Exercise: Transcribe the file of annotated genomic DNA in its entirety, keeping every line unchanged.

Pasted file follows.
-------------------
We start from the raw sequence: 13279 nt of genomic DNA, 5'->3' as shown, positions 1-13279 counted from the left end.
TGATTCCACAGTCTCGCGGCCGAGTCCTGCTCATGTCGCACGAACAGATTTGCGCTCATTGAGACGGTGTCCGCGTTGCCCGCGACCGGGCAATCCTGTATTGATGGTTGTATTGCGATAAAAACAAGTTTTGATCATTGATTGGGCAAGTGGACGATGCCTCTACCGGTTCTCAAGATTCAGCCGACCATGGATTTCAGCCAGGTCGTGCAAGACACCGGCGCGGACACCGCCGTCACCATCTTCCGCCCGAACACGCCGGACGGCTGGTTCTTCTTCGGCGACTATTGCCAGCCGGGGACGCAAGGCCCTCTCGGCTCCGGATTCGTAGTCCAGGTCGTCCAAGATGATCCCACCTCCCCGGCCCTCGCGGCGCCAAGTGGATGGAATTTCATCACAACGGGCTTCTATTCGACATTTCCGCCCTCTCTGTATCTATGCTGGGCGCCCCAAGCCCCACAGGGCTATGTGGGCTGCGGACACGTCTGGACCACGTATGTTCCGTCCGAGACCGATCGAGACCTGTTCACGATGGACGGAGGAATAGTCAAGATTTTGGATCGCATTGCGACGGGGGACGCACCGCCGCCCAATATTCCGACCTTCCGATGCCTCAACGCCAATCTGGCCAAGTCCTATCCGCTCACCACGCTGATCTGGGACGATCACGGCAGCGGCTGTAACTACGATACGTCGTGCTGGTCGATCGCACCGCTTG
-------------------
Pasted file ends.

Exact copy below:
We start from the raw sequence: 13279 nt of genomic DNA, 5'->3' as shown, positions 1-13279 counted from the left end.
TGATTCCACAGTCTCGCGGCCGAGTCCTGCTCATGTCGCACGAACAGATTTGCGCTCATTGAGACGGTGTCCGCGTTGCCCGCGACCGGGCAATCCTGTATTGATGGTTGTATTGCGATAAAAACAAGTTTTGATCATTGATTGGGCAAGTGGACGATGCCTCTACCGGTTCTCAAGATTCAGCCGACCATGGATTTCAGCCAGGTCGTGCAAGACACCGGCGCGGACACCGCCGTCACCATCTTCCGCCCGAACACGCCGGACGGCTGGTTCTTCTTCGGCGACTATTGCCAGCCGGGGACGCAAGGCCCTCTCGGCTCCGGATTCGTAGTCCAGGTCGTCCAAGATGATCCCACCTCCCCGGCCCTCGCGGCGCCAAGTGGATGGAATTTCATCACAACGGGCTTCTATTCGACATTTCCGCCCTCTCTGTATCTATGCTGGGCGCCCCAAGCCCCACAGGGCTATGTGGGCTGCGGACACGTCTGGACCACGTATGTTCCGTCCGAGACCGATCGAGACCTGTTCACGATGGACGGAGGAATAGTCAAGATTTTGGATCGCATTGCGACGGGGGACGCACCGCCGCCCAATATTCCGACCTTCCGATGCCTCAACGCCAATCTGGCCAAGTCCTATCCGCTCACCACGCTGATCTGGGACGATCACGGCAGCGGCTGTAACTACGATACGTCGTGCTGGTCGATCGCACCGCTTG